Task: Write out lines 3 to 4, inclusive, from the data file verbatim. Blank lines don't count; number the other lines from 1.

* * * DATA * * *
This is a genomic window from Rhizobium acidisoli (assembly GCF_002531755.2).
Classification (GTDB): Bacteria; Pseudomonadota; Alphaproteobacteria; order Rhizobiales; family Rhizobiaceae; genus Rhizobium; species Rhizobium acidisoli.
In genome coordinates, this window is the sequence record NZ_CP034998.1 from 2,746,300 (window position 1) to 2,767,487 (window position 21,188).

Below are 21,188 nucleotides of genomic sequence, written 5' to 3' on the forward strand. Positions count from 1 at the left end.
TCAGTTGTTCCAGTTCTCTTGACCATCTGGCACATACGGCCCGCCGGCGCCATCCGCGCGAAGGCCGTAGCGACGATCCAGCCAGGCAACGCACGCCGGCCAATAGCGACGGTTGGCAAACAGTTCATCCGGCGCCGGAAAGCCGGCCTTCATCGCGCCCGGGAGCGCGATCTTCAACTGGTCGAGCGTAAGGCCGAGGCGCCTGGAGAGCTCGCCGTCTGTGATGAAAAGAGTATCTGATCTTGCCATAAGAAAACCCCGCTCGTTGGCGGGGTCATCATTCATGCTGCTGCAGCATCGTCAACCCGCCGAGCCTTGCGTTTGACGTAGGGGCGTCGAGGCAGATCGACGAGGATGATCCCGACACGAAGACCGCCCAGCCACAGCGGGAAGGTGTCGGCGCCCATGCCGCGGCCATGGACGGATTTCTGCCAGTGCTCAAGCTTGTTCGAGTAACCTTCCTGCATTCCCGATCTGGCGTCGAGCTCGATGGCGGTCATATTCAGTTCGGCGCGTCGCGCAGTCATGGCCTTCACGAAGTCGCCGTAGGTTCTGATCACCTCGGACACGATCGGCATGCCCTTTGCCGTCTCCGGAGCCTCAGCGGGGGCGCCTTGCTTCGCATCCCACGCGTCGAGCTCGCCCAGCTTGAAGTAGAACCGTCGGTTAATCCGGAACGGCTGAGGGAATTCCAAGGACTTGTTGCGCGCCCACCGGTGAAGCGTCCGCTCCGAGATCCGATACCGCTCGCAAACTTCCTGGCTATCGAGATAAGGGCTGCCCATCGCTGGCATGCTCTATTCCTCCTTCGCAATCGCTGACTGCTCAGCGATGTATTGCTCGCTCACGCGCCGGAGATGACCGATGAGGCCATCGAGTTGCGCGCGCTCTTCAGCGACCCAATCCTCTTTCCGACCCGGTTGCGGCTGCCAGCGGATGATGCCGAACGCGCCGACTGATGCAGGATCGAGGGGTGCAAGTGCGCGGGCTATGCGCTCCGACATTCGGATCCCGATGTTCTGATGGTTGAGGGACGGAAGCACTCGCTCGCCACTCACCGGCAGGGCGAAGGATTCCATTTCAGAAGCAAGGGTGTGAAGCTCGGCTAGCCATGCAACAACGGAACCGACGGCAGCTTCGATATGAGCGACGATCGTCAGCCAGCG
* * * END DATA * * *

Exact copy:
In genome coordinates, this window is the sequence record NZ_CP034998.1 from 2,746,300 (window position 1) to 2,767,487 (window position 21,188).

Below are 21,188 nucleotides of genomic sequence, written 5' to 3' on the forward strand. Positions count from 1 at the left end.